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The Problem With Playing Dumb


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A while back I read the book “Lean In” by Sheryl Sandberg. I can’t remember the last business book that so reached into my heart and connected with my soul.

As an INTJ — and female! — I’m already practically an endangered species. Only 0.8% of women in the world are INTJ. Add factors such as being a young(ish) leader, a business owner, and working for years in a very male-dominated church environment – and it’s impossible not to be aware of the limitations placed on smart, driven women.

Sheryl deftly articulated so many gender-driven experiences to which I can excruciatingly relate.

  • Being interrupted and talked over by men who make a point to listen to each other respectfully? ✔️
  • Down-playing intelligence to gain social popularity? ✔️
  • Phrasing instructions as questions to increase perceived likability? ✔️
  • Accepting lower pay & contract work while watching my equal male colleagues receive competitive salaries, benefits & promotions? ✔️
  • Refraining from negotiation for fear of losing a good opportunity? ✔️
  • Acting like I don’t know the answer so no one will think I’m “too smart”? ✔️
  • Asking an agreeable male classmate to act as spokesperson even though I was designated “team leader”, because everyone listened better when a guy said it, and rationalizing that it was easier than bucking the stereotypical norm? ✔️

For me, it started my junior year of high school. I attended private boarding school that year, and quickly realized that naked academic ambition was going to directly — and negatively — affect my potential for social acceptance.

My previous educational environment had fostered a deep love of learning and shameless pursuit of knowledge. But I quickly realized that girls were most popular when they concerned themselves primarily with shallower pursuits, and any overtly eager approach to my studies would bring certain social ostracization and accompanying unflattering nicknames like “know-it-all”, “bossy”, and “kiss-up”.

So I played dumb.

Feigned ignorance.

Kept my hand down when I knew I knew the answer.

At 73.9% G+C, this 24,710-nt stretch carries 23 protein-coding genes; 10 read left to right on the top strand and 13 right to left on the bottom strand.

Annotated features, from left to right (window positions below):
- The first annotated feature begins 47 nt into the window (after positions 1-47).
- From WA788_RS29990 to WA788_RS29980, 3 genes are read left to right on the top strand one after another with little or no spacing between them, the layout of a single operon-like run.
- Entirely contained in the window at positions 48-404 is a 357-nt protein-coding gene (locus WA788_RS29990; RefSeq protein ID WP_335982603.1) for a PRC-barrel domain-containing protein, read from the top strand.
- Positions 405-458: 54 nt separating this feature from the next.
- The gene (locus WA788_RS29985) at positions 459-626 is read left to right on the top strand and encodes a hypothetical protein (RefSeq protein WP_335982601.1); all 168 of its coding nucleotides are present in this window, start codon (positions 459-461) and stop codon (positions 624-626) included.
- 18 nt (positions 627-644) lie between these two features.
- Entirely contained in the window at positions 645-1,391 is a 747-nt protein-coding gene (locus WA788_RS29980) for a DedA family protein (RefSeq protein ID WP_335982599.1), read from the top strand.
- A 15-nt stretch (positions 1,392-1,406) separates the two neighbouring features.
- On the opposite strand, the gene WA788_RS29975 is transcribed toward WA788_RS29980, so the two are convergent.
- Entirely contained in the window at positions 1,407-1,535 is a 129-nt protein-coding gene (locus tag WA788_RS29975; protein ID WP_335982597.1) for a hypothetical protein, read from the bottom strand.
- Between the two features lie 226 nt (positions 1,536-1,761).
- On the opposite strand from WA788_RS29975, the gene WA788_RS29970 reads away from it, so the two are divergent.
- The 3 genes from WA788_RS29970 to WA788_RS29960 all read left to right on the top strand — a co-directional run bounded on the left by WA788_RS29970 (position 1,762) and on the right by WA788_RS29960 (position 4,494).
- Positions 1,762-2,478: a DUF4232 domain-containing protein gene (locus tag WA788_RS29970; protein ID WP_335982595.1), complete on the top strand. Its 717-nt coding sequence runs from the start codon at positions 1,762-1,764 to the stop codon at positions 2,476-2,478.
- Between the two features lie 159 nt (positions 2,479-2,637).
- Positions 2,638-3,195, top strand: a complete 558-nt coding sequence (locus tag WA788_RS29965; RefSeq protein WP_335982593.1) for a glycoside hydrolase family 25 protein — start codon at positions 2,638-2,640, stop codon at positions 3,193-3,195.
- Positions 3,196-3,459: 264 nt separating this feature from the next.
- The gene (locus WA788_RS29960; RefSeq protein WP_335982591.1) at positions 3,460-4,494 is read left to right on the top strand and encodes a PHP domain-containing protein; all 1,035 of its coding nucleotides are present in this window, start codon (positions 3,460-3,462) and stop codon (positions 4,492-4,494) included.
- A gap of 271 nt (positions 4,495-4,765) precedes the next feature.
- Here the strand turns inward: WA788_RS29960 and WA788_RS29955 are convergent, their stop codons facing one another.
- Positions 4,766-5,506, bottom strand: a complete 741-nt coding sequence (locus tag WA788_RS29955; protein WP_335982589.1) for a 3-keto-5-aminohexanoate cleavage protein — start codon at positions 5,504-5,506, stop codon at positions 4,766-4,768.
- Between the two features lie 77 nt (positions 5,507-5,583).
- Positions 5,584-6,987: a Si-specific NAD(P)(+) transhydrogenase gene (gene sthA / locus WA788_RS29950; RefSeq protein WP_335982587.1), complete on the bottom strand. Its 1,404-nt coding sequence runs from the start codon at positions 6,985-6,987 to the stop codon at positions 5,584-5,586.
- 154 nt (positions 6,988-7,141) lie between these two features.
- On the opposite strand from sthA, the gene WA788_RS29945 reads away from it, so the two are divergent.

Refrained from asking questions when I wanted to know the answer.

Looking back, I’m certain I lost a few IQ points as a result. In a stage of growth when I could have accelerated academically and challenged myself mentally, I consciously chose to play dumb instead.

Because I wanted to fit in.

Because I was scared of the labels that come with breaking gender stereotypes. Because no one except my parents told me it was okay to be unashamed of however smart God had made me, and that I shouldn’t have to hide a love of learning. And what do parents know? (Just kidding. I should have listened to them instead of worrying about popularity. But time brings clarity teenagers rarely possess.)

It took years to recoup what my soul lost while striving to become a “good submissive girl”. In other words, while trying to be invisible.

It wasn’t until my tiny, mewling firstborn child was laid in my arms that I broke free. Suddenly I didn’t care what anyone thought. Life had greater purpose than merely pleasing petty onlookers.

Some feminists might raise their hackles, but I found freedom in motherhood — which then spilled over into every other category of life. How could I raise my son to value authenticity if his mother dumbed herself down to be socially accepted? How could I teach him to treasure and respect women if I modeled insecurity and self-doubt?

Like Sheryl Sandberg, I feel like an imposter some days. I still wonder when someone will unmask me as a fraud.

But I also have grown to acknowledge that talents and experience do not exist to be buried. I’ve come to peace with the realization that social popularity for its’ own sake is highly overrated.

Most of all, I’ve learned there’s no lasting value to anyone that results from teaching smart girls to play dumb.

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